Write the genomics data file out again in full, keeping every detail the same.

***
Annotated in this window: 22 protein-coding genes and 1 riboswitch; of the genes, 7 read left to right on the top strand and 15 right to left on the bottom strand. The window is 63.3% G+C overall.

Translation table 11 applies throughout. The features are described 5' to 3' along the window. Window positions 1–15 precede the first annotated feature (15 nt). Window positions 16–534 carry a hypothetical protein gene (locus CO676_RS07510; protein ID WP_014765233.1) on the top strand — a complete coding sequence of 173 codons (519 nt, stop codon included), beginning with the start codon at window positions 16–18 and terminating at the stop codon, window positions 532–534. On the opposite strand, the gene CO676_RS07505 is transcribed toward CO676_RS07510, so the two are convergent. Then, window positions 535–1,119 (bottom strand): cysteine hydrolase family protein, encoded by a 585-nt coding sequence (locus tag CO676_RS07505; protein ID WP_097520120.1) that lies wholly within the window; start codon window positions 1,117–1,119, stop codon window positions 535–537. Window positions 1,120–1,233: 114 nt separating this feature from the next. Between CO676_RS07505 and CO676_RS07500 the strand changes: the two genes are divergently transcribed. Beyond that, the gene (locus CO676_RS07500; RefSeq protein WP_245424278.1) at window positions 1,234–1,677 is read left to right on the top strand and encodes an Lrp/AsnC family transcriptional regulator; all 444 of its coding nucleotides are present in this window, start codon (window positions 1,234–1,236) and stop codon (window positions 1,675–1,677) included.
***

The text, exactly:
Annotated in this window: 22 protein-coding genes and 1 riboswitch; of the genes, 7 read left to right on the top strand and 15 right to left on the bottom strand. The window is 63.3% G+C overall.

Translation table 11 applies throughout. The features are described 5' to 3' along the window. Window positions 1–15 precede the first annotated feature (15 nt). Window positions 16–534 carry a hypothetical protein gene (locus CO676_RS07510; protein ID WP_014765233.1) on the top strand — a complete coding sequence of 173 codons (519 nt, stop codon included), beginning with the start codon at window positions 16–18 and terminating at the stop codon, window positions 532–534. On the opposite strand, the gene CO676_RS07505 is transcribed toward CO676_RS07510, so the two are convergent. Then, window positions 535–1,119 (bottom strand): cysteine hydrolase family protein, encoded by a 585-nt coding sequence (locus tag CO676_RS07505; protein ID WP_097520120.1) that lies wholly within the window; start codon window positions 1,117–1,119, stop codon window positions 535–537. Window positions 1,120–1,233: 114 nt separating this feature from the next. Between CO676_RS07505 and CO676_RS07500 the strand changes: the two genes are divergently transcribed. Beyond that, the gene (locus CO676_RS07500; RefSeq protein WP_245424278.1) at window positions 1,234–1,677 is read left to right on the top strand and encodes an Lrp/AsnC family transcriptional regulator; all 444 of its coding nucleotides are present in this window, start codon (window positions 1,234–1,236) and stop codon (window positions 1,675–1,677) included.